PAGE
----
Signs that China’s economic recovery is gaining speed have led to optimistic revisions to GDP growth forecasts in the past week.
The World Bank upped its estimate for Chinese economic growth to 7.2% as against its March forecast of only 6.5% growth for this year. The OECD weighed in with a prediction of 7.7%, versus a 6.3% figure three months ago. Credit Suisse is calling for 8% growth this year and 9% in 2010.
Sales of automobiles have soared this year as auto sales in China climbed 14% in the first five months to nearly 5 million and the market is estimated to reach 11 million units this year.
China’s property sector is rebounding faster than most had predicted. Housing prices dropped sharply across the country starting last September, and sales volume slowed to a trickle. By early February sales volume picked up dramatically, and residential floor space sold in the first five months is up 27%.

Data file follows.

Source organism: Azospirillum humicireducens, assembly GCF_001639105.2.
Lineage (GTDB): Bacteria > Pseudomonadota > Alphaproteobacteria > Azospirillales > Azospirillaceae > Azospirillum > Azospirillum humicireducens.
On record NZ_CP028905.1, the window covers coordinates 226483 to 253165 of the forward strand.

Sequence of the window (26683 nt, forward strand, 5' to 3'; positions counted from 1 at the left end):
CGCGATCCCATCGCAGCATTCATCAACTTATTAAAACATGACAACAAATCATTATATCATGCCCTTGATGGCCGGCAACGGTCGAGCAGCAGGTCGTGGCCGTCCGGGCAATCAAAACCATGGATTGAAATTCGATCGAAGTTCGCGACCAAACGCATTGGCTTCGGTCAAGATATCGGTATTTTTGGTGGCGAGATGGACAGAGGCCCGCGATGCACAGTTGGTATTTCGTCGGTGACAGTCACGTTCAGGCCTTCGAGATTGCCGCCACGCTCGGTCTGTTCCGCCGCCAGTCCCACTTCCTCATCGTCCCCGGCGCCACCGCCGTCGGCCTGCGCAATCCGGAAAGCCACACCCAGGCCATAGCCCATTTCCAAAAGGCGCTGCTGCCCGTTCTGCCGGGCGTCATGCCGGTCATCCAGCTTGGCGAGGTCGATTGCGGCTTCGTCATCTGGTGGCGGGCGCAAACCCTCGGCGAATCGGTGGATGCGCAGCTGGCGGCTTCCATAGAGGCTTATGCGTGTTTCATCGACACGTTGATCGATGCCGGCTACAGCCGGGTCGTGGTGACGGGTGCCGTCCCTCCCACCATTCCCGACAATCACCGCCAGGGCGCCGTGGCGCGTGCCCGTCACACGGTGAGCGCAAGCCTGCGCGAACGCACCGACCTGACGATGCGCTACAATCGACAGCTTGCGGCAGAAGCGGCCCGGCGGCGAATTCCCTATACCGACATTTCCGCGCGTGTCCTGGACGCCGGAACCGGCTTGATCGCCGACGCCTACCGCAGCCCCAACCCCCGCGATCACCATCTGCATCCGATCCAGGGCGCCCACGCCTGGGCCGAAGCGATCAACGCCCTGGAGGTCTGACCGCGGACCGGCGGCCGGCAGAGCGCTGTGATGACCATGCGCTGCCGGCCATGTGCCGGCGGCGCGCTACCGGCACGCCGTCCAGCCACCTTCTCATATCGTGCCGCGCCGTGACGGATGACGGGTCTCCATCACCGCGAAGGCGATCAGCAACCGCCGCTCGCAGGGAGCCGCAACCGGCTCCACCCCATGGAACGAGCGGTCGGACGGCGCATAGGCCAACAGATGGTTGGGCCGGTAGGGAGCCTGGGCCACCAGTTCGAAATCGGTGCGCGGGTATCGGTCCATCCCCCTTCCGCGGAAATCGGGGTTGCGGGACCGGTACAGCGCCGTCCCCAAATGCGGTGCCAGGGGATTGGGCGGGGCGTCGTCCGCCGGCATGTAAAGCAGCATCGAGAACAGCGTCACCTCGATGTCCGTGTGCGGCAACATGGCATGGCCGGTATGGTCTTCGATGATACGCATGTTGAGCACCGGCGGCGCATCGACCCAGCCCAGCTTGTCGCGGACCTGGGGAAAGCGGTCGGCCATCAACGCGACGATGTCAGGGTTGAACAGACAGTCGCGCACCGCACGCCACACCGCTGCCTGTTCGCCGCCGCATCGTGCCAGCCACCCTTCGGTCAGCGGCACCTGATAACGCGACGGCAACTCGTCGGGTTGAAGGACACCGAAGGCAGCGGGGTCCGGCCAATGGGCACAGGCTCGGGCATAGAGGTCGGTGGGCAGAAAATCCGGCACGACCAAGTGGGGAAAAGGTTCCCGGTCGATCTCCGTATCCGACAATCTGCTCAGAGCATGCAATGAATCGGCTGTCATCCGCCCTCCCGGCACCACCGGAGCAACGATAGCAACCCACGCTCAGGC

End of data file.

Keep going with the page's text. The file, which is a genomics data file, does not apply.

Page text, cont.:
What’s more, prices have not only stopped falling but in cities like Shanghai they are picking up, contrary to expectations.
Business Week Eye on Asia included after this item some Reader Comments, one of which reflected what many people have been thinking. The missive asked:
"Would these economists be the same ones that missed the great recession even though it was staring them in the face?"
Yes, they are.
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